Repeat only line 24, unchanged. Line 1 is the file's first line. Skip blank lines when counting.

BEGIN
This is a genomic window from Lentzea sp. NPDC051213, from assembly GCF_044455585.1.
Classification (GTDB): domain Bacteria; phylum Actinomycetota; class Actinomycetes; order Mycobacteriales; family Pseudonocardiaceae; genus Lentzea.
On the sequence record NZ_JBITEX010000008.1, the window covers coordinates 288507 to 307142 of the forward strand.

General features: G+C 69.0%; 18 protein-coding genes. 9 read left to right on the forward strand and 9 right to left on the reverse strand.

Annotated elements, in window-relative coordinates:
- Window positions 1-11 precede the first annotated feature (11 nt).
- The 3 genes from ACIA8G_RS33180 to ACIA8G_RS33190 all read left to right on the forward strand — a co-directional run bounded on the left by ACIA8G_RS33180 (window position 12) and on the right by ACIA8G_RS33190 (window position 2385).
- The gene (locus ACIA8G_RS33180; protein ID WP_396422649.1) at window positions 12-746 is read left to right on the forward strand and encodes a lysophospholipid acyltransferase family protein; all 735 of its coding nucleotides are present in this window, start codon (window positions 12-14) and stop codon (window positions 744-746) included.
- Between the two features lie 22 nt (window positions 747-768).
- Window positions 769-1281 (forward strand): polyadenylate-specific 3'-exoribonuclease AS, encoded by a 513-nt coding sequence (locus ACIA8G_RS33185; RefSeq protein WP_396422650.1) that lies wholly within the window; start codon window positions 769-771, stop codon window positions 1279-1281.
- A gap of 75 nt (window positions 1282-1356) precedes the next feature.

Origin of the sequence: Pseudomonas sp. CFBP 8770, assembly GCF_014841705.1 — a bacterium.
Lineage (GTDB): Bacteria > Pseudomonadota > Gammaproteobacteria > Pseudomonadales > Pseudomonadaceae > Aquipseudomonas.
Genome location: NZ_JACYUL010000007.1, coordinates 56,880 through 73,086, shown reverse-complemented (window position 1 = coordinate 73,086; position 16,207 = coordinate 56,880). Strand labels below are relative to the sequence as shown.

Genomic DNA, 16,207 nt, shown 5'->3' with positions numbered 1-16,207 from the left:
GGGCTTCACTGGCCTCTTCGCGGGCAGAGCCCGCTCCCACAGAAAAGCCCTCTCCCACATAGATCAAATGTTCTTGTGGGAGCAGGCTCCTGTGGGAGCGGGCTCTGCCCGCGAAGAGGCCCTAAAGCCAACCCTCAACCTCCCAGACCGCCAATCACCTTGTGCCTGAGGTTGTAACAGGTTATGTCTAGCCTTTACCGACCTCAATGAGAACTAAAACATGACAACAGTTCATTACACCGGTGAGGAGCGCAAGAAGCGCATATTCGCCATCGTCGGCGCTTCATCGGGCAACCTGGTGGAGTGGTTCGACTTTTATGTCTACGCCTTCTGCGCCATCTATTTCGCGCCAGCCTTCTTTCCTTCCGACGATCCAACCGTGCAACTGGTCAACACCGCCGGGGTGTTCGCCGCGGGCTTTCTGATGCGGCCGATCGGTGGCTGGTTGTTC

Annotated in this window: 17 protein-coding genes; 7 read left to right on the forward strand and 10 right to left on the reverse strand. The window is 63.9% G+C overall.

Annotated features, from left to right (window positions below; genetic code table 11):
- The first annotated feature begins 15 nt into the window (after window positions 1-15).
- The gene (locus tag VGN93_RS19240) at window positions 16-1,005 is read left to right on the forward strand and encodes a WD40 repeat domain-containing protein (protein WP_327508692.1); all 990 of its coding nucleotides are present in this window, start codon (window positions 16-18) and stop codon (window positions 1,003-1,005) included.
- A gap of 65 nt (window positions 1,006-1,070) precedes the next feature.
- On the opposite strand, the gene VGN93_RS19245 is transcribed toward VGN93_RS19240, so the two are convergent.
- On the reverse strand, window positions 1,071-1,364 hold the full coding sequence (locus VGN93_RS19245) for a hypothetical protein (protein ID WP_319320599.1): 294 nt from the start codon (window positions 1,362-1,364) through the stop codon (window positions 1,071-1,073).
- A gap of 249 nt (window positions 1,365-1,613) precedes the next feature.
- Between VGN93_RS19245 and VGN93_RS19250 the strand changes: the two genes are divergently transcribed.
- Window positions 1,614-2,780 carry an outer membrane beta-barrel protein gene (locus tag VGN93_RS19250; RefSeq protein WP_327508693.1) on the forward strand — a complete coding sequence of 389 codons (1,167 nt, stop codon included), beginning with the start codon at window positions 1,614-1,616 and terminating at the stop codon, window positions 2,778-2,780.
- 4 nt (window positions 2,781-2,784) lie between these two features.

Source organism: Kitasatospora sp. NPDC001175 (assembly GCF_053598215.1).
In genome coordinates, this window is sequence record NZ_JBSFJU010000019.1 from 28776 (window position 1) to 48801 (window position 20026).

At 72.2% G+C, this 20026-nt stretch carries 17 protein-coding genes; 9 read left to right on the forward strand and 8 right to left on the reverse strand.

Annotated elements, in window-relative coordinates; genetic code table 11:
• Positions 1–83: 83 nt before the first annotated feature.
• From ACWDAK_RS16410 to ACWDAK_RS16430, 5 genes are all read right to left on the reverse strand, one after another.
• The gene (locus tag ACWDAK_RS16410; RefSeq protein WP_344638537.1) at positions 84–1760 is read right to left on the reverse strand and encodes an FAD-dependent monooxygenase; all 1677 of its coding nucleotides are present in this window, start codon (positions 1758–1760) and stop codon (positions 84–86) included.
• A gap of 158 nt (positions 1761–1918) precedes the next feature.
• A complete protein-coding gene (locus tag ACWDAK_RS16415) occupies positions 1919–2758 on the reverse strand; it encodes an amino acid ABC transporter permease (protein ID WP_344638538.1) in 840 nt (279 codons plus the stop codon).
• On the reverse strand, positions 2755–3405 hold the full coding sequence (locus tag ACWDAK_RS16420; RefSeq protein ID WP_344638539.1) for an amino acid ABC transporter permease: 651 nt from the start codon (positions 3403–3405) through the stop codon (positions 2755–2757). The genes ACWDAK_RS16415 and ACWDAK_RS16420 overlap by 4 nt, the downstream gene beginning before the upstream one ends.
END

- A gap of 249 nt (window positions 1,365-1,613) precedes the next feature.